This technological revolution also compelled Long to include a new chapter addressing plagiarism, which teachers of preaching will appreciate. The Internet has made it much easier for preachers to find sermons of others. Some websites devote themselves to providing sermons for others to use. Recent high-profile cases of egregious plagiarism among prominent preachers means the question needs to be addressed at length: What are the rules of attribution in preaching? Long admits that the question is more complicated than in academic writing. For one thing, the ethics of acknowledging sources varies culturally: originality is not as highly valued in some preaching cultures as in others.
Long’s answer to the plagiarism dilemma is rooted in his image of the preacher as witness. There needs to be a “cord of trust binding together” the hearers and the preacher. Plagiarism is a breach of trust, breaking that cord and diminishing the effectiveness of the witness.
Furthermore, the preacher is tasked with offering a word for these people, here and now. “No borrowed sermon, however fine, can answer the question that cries out from every congregation, ‘Is there a word today, a word for us, from the Lord?’” Cribbing the sermons of others is not only dishonest, it’s a species of pastoral malpractice.
Long gives less attention to whether the ongoing cultural disestablishment of the church and the increasingly missionary situation of Christianity in North America merit any fundamental rethinking of the way we preach and teach preaching. I recently had a conversation with a pastor of a five-year-old congregation. Most of the members are people only recently acquainted with Christianity. “They just don’t know the stories, the language, of scripture,” the pastor told me. This description might be equally true of many long-term members in mainline congregations.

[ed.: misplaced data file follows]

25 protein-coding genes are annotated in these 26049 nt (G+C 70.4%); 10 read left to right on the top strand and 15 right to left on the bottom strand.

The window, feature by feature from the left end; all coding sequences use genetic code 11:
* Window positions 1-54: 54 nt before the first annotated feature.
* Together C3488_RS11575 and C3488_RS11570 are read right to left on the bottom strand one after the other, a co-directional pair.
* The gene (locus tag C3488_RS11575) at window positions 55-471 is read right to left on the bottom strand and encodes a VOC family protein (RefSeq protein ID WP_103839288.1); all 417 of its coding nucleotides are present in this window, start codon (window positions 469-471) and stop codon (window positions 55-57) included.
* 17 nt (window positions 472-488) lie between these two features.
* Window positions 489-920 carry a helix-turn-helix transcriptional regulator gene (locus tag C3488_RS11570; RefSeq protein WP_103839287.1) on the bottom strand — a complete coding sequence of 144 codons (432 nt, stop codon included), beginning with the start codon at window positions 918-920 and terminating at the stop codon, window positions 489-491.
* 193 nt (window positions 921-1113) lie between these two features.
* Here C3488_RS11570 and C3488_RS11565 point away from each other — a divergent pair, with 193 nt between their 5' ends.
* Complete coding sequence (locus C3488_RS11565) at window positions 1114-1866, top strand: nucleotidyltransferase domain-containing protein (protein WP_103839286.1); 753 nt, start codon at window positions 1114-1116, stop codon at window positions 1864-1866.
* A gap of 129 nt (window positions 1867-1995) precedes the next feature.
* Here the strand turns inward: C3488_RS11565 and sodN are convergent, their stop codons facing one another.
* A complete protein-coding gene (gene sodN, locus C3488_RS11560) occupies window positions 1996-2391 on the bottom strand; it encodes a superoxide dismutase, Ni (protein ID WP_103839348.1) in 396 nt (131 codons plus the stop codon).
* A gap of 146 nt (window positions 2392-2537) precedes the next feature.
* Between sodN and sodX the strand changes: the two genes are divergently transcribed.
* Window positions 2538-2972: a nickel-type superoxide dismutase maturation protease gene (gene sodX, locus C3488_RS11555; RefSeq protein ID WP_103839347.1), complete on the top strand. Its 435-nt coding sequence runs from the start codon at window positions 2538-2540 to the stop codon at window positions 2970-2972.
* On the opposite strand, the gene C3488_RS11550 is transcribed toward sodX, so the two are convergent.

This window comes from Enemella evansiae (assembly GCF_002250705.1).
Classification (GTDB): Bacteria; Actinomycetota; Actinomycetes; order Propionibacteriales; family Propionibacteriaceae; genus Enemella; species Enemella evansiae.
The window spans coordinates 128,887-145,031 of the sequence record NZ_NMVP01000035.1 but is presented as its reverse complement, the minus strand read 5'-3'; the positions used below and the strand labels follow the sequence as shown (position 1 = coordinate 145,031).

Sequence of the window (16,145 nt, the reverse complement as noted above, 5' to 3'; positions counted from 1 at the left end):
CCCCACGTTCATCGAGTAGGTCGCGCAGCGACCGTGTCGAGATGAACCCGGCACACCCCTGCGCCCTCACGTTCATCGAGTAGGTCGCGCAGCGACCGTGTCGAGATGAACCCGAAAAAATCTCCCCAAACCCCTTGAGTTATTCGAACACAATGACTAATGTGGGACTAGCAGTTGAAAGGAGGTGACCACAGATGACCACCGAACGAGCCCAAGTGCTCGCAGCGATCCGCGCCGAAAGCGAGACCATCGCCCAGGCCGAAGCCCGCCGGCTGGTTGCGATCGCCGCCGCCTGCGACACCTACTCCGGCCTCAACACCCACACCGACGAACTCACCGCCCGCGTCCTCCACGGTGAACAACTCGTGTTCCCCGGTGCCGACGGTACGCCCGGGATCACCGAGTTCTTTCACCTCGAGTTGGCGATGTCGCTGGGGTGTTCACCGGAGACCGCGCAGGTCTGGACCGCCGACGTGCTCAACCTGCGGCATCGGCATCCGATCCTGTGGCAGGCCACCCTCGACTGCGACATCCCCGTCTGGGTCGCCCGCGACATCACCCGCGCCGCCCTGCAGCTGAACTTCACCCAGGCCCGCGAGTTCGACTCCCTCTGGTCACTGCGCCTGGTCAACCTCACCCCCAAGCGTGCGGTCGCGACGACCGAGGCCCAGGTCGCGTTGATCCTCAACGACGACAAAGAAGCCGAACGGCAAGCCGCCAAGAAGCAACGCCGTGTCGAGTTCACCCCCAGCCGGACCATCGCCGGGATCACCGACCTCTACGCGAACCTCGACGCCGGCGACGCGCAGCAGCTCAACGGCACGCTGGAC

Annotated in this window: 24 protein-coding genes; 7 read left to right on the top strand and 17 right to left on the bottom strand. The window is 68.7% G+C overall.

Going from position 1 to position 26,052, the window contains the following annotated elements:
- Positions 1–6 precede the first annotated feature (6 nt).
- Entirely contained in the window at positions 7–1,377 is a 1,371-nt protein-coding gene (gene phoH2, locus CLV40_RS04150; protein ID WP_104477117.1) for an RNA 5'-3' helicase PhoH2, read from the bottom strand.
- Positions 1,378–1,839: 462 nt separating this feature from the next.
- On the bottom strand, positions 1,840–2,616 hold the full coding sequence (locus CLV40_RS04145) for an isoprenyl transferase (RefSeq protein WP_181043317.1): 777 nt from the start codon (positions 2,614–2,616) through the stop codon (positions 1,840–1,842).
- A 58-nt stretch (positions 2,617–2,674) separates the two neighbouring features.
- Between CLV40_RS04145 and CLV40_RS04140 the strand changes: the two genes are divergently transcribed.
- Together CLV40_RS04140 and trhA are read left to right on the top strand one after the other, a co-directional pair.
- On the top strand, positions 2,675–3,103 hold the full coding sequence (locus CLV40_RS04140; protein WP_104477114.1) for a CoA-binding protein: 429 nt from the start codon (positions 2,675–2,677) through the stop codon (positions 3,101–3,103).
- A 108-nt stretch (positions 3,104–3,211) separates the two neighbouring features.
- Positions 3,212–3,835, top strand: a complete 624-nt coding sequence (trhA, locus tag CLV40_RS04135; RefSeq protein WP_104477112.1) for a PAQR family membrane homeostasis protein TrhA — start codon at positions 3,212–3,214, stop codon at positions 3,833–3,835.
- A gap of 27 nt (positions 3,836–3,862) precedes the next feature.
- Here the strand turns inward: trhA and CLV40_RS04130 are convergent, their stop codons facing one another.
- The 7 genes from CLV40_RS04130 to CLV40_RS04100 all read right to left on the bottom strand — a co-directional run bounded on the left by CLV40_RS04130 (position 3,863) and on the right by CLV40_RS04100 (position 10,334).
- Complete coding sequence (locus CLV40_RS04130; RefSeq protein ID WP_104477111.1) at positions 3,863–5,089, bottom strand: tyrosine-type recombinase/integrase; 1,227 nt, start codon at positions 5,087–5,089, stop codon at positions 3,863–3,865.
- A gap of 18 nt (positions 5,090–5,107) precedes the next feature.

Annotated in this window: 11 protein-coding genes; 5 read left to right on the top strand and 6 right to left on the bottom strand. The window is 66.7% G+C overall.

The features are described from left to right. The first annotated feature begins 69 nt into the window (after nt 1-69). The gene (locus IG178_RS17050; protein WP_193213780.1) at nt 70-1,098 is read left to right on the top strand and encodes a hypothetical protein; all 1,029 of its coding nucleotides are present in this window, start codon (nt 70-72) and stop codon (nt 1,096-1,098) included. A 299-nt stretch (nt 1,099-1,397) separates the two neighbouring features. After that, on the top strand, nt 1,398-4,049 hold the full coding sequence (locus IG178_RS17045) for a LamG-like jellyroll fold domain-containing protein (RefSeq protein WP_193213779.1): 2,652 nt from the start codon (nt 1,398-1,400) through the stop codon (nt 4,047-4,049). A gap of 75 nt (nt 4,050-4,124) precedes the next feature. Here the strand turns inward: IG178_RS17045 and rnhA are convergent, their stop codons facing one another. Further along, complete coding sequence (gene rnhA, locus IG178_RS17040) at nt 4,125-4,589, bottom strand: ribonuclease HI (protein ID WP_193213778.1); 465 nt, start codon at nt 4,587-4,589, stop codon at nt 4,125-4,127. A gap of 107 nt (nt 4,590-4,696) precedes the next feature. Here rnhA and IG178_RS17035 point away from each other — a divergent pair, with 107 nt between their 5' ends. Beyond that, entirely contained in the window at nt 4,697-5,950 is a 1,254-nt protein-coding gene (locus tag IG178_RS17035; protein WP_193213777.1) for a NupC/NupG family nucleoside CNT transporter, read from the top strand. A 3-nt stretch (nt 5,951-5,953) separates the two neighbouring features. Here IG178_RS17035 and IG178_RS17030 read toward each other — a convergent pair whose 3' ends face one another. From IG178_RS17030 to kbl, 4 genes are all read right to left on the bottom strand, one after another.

When many established congregations are struggling to find a new missional identity, and when mainline denominations are allocating more resources to starting new congregations, the field of homiletics could allow these issues to raise agenda-setting questions.
In the face of these changes, Long reiterates his reigning image. Someone must turn to the text, discern a word—a focused testimony for this time and place—and offer it to the congregation through a form that allows it to be received.
It’s too much to ask for a textbook on preaching to address the deepest questions facing Christianity in the 21st century. It’s enough for the book to become better with each revision, pedagogically more helpful and more faithful to representing the growing diversity in the field of homiletics over the past three decades. The Witness of Preaching does just this, which is why I’ll continue to teach with it.
But it’s not too much to ask those of us who write about and teach homiletics to allow the full diversity of homiletical traditions to bring the deep wisdom they embody to bear upon the questions: What does it mean to preach, and how should preaching be taught, under the conditions of post-Christendom? Might there be new images to guide us through this uncertain terrain?
A version of this article appears in the December 20 print edition under the title “Testimony in changing times.”